In April, automaker General Motors unveiled the 2018 edition of its Buick Enclave, an update of its line of high-end SUVs.
Much like the automaker's LaCrosse sedan, the latest edition of its Enclave SUV is billed as affordable as well as luxurious. The LaCrosse sports a relatively tame price tag of under $40,000, only about $6,000 more than what Kelley Blue Book cited recently as the average price of a U.S. vehicle.
Last week, investors took fright from an unexpected drop in sales by Tiffany, as the upscale jeweler became the latest victim of soft demand in the luxury sector.
While seemingly unrelated, Buick's fleet of luxury cars and Tiffany's travails underscore how the idea of "luxury" — a term frequently associated with the "1 percent" who can afford flashy rides, large houses and a private jet parked at the nearest airport — is being steadily redefined by evolving consumer tastes. As a result, existing luxury powerhouses are struggling to preserve the loyalty of consumers, while other brands are carving themselves a niche in this new reality.
As consumers decide what makes them comfortable — and how much they are willing to pay for the privilege — traditional hallmarks of wealth have also evolved. In this brave new world, luxury vehicles are sold on the relative cheap, expensive homes verge on the minimalistic, while a private jet is something to be hailed like an Uber or Lyft, rather than owned outright.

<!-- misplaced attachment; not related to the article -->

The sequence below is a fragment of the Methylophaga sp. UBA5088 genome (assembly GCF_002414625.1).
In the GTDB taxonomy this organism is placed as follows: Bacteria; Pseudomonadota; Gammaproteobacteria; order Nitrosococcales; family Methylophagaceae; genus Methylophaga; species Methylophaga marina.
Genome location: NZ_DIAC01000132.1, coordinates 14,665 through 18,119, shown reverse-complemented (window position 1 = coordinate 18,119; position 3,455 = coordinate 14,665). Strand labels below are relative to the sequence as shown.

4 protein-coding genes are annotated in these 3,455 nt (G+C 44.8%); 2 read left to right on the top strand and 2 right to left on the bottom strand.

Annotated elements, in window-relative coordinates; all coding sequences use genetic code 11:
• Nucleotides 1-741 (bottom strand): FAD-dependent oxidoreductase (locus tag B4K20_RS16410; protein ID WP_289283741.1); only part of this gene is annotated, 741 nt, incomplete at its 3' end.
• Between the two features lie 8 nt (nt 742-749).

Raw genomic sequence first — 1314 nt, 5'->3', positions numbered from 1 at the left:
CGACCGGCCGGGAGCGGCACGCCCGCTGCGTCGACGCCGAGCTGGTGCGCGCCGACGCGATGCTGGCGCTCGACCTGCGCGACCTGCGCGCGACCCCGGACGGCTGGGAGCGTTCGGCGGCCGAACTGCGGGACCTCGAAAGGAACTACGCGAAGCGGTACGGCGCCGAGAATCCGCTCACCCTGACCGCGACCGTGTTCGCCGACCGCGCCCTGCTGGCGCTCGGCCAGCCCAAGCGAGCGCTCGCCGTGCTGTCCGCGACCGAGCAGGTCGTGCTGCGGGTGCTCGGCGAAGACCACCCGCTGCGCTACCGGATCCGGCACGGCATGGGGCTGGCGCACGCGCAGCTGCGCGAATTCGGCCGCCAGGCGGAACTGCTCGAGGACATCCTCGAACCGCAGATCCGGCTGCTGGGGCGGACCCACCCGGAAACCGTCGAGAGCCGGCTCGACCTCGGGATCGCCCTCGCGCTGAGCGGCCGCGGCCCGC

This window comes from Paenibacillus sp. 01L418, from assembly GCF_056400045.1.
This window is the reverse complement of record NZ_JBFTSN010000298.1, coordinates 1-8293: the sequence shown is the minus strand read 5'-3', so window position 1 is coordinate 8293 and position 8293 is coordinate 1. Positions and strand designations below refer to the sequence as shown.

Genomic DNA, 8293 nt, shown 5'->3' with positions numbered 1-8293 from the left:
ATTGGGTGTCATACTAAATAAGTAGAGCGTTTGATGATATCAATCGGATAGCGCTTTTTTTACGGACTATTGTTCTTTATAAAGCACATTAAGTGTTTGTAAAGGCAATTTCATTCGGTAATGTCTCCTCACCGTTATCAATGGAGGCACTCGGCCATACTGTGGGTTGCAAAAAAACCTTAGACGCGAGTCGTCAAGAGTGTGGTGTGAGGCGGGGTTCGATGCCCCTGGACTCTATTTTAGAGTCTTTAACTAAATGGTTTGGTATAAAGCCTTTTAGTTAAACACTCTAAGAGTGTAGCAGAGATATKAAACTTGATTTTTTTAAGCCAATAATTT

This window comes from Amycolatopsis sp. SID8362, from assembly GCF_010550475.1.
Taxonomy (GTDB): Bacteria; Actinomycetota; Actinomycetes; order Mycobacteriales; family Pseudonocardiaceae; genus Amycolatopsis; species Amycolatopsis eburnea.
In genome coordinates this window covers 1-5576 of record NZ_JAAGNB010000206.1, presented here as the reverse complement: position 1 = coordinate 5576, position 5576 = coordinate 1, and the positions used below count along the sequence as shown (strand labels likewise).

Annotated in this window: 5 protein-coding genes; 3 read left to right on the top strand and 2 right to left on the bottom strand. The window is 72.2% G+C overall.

"Customer expectations of luxury are changing," Rob Peterson, a marketing manager at Buick, explained to CNBC in a recent interview.
"What is really being defined as luxury is an aesthetic beauty that people appreciate, but your own personal kind of experience and luxury," he said, adding that such goods and services needn't be expensive at all. "Luxury has evolved to a point that it's not just form and function, but form, function and fit into your lifestyle."
That means consumers are free to drop $82,000 on a Tesla Model X — or upward of $400, 000 on a Lamborghini Aventador, for that matter— but can also opt for a Buick. Someone with the means can easily spend $72 million for an estate in the wealthy enclave of the Hamptons, or they can opt for a $29 million penthouse in New York City with less space and fewer lavish extras.
In other words, luxury has become subjective, value driven and almost entirely in the eye of the beholder.